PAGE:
Published 31st October 2013, 02:20

    YOU can’t escape the feeling you’ve taken a step back millions of years when you climb Ben More Assynt and Conival.

    These two rough, rocky Munros are the highest points in Sutherland – and it’s not just walkers and climbers who get their rocks off on these magnificent mountains. Geologists from all over the world flock here to study this ancient landscape.

    Lewisian gneiss, one of the oldest rocks in Europe, can be found at a higher level here than anywhere else in the country. Cambrian limestone is in evidence on the lower western slopes.

    Starting at the car park at Inchnadamph, you are soon enveloped in history and legend with the walk up by the River Traligill, the ravine of the trolls. It’s worth making a slight detour over a bridge to the right which leads to a series of cave entrances. They give access to an extensive network of underground passages which can be explored but much care is needed.

    A sea of purple heather is left behind as the path then climbs to the left over grass and then becomes rockier until it reaches a seemingly impregnable wall. This is a bit of an imposter and is easily turned before the path fights its way through quartzite scree to reach the summit ridge of Conival. Ben More Assynt is less than a mile away but the terrain is rough and craggy, more akin to walking through piles of rubble.

    The first time I climbed these hills, it was the middle of the night and I was accompanied every step of the way with the tinkling and crunching of broken rock. By the time I was on the first summit, dawn was breaking but despite being able to see for miles the overwhelming colour was grey. The sky was grey, the rock was grey and even the little lochans glistening in the early light were grey.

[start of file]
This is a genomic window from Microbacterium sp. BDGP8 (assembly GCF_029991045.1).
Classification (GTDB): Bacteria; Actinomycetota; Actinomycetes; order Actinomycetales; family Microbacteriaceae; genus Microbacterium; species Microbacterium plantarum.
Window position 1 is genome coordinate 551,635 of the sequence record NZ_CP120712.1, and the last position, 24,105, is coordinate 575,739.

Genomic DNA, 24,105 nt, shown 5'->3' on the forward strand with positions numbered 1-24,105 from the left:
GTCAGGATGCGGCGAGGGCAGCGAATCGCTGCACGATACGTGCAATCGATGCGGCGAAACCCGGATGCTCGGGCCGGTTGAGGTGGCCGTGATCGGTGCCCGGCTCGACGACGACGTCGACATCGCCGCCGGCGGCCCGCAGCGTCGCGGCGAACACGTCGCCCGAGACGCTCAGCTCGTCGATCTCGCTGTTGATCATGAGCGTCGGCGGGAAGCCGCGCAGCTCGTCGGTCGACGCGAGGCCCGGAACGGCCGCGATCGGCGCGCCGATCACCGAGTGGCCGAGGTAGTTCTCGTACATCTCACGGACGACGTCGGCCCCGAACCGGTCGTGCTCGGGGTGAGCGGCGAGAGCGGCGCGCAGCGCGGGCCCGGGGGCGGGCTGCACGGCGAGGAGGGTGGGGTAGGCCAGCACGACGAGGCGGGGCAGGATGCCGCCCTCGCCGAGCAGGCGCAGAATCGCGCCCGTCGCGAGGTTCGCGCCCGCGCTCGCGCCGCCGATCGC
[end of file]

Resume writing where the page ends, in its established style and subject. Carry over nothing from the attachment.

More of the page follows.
My next ascent of these hills was in the middle of the day but grey was still the dominant colour. One of our group even added some pterodactyls into his pictures from the day and they didn’t look out of place. This time out, I took a different route, skirting round the side of Conival and through the high pass, then heading down to the lonely waters of Dubh Loch Mor.

    From here it was a steep, slippery push up the mixed grass and crags of Carn nan Conbhairean with plenty of diversions to keep it interesting. It wouldn’t be a lot of fun in descent, particularly when wet. Eventually you make it on to the ridge and head north to Ben More Assynt’s south top and the narrow connecting ridge with the main summit.

    About halfway along the route appears barred by a massive rock. On the right, there are sheer-sided plates of rock dropping a long way. On the left, a series of rocky ledges with a big drop below. With a great deal of caution and avoiding looking down this was the better bet and I inched my way round this obstacle.

    Five minutes later I was on the quartzite cap of Ben More staring into the grey, to the north and east a spattering of little lochs. Half an hour later and you are on Conival with its superb summit views up to Quinag and Loch Assynt. Even in the grey there’s always something marvellous to see.

    (First published Daily Record, September 5, 2013)